My name is Lizy, and I’m a holistic nutritionist.

Since I was a young child, I would question everything that was fed to me. “What is that? Is it healthy? How? What does it do for me?” Sorry, Mom.

I recall witnessing family members suffer from health issues and feeling utterly helpless. I decided that when I grew up, I would pursue a career in medicine so that I could “fix people.”

So there I was, in my early twenties, an aspiring physician (or physician’s assistant). I graduated with my Biology pre-med degree and started working as a medical scribe for the experience. I worked in several emergency departments and, let me tell you, it could be quite daunting. Very rewarding, but very daunting.

Healthcare practitioners are truly heroes. They dedicate years to studying, practicing, and finally establishing a career to be able to help save lives. I have had the pleasure to work alongside an incredible group of physicians and see into their brains. I will never take for granted the knowledge I gained from these brilliant people.

This was my issue; so many patients, particularly in the emergency department, had medical issues that could undoubtedly be helped through simple lifestyle changes. (I mean, metabolic syndrome in my area seems to be a right of passage). However, amidst seeing so many patients per day, it is typical for our healthcare providers to mumble off some generic lifestyle change suggestions and assign medication orders or prescriptions as though these little pills and formulas could only do good. Now, there is absolutely a time and a place for medication. However, it is a common misconception to think that a. medicine is only good, and b. treating the symptoms treats the disease.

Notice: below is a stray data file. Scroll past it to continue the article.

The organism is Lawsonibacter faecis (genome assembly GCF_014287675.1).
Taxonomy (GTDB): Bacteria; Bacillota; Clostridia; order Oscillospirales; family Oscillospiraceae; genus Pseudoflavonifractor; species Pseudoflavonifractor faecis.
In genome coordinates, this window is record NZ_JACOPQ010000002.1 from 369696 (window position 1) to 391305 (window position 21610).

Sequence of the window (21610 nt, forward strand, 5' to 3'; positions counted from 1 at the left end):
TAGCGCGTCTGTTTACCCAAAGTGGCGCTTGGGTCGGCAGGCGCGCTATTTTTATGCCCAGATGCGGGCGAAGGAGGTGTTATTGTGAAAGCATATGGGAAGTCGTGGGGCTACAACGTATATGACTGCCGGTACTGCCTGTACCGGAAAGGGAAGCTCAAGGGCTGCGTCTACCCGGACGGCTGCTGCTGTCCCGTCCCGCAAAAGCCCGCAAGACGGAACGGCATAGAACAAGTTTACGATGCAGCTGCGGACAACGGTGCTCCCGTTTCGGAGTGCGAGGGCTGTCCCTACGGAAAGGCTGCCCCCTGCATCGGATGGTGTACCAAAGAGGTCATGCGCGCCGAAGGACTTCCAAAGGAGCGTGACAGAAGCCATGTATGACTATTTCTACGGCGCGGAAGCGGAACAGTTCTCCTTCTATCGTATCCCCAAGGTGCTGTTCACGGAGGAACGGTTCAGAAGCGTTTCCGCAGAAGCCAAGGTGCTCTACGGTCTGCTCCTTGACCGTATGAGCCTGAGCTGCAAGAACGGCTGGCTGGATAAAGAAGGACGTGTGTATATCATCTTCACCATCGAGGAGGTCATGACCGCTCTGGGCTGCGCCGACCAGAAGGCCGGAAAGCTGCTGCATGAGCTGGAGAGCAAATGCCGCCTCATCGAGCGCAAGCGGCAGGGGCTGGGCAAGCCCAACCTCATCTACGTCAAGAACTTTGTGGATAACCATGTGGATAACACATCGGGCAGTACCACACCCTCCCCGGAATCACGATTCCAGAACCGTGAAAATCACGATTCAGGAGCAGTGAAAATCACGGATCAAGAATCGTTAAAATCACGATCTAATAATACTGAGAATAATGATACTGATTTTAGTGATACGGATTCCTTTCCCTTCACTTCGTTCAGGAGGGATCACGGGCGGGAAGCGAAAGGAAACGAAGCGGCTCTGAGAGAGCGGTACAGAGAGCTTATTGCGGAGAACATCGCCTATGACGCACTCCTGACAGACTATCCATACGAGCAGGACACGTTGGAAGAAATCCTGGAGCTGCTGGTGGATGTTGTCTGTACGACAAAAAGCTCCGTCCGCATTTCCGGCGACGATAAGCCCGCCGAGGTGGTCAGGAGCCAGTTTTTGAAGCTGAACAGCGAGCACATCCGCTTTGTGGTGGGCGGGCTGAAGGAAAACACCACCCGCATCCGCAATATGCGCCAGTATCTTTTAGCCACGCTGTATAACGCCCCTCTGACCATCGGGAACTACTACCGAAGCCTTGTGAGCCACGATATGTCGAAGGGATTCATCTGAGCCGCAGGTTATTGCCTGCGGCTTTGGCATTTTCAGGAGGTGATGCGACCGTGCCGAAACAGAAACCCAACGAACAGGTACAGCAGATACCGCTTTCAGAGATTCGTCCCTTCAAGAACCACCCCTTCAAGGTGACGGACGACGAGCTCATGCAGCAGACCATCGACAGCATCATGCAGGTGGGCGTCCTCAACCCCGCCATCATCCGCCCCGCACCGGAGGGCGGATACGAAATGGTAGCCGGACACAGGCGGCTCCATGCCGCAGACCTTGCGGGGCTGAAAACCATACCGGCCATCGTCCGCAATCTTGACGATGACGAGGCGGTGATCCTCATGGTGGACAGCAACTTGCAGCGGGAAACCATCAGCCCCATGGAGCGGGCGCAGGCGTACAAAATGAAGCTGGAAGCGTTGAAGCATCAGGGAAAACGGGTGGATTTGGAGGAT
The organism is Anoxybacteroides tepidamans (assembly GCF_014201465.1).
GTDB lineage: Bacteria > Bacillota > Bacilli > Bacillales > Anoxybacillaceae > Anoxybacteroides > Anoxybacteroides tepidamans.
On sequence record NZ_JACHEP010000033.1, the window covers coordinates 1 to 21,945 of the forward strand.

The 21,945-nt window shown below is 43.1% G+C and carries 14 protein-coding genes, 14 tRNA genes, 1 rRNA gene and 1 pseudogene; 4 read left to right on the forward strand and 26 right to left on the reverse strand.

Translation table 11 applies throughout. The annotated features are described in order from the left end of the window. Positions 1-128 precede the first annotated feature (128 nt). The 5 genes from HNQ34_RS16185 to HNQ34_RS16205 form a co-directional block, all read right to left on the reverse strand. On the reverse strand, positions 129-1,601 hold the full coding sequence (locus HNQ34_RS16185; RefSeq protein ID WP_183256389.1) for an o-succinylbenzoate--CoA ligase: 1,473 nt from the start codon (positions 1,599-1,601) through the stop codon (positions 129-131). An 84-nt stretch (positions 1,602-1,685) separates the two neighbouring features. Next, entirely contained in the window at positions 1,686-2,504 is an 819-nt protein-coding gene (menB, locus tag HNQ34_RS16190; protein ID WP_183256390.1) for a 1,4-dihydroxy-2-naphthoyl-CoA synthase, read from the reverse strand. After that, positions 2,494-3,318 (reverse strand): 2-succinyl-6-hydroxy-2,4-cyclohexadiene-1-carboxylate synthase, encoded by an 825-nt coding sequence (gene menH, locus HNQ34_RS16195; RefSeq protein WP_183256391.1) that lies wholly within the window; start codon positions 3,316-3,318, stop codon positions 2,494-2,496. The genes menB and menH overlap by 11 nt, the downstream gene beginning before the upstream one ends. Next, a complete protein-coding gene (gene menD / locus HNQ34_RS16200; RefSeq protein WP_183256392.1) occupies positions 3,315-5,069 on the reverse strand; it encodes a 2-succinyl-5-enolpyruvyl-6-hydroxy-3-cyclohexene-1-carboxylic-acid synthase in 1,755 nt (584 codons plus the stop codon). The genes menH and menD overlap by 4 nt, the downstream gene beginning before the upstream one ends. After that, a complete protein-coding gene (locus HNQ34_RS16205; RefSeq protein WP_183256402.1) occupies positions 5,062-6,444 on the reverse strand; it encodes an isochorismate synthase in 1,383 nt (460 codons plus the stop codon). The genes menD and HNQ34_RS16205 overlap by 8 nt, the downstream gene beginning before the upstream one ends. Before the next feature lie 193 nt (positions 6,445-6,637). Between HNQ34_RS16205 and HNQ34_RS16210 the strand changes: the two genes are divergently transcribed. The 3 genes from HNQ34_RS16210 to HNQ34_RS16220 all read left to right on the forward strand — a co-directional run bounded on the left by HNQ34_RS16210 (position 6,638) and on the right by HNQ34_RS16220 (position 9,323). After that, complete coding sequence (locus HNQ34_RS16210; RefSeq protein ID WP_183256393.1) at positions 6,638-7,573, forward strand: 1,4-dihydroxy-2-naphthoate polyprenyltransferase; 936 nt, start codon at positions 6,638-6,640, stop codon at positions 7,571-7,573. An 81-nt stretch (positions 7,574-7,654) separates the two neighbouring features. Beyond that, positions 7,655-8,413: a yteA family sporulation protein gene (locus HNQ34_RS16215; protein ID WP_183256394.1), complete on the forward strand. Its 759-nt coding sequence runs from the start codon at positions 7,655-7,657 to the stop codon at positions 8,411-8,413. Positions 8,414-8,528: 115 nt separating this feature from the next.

This can be a touchy subject. My goal is never to undermine western medicine, it’s simply to have us remember that prevention, first and foremost, is most powerful, and that addressing the root is the problem and integrating lifestyle changes as a first step can be incredibly valuable. It is not often something that some doctors are willing to suggest or that some patients are even willing to hear. So, relying on the kidney- and liver- damaging medications to momentarily address temporary symptoms of a bigger cause, is not ultimately yielding the best result for the patient.

Thus, I decided to fully commit to the thing that I’ve always had a huge passion for – nutrition – specifically, holistic and functional nutrition. Here’s why I think that I can offer some good perspective; as I have mentioned, I am more intrigued by a holistic approach to living. Living, eating, exercising, thinking, socializing, and so on, to aid in the prevention of illnesses. It sounds political. It’s not. It sounds “hippie.” It’s not. In fact, in my own opinion, denying it is ignorant. It’s such an undeniable and accessible tool. Accepting and incorporating productive lifestyle choices in order to be healthier is not denying science. It’s about our psychology, physiology, biochemistry – it’s science! All I’m saying is, let food be thy medicine FIRST. This is just my little disclaimer.

Your newest partner in crime,

Lizy (with one “z”)

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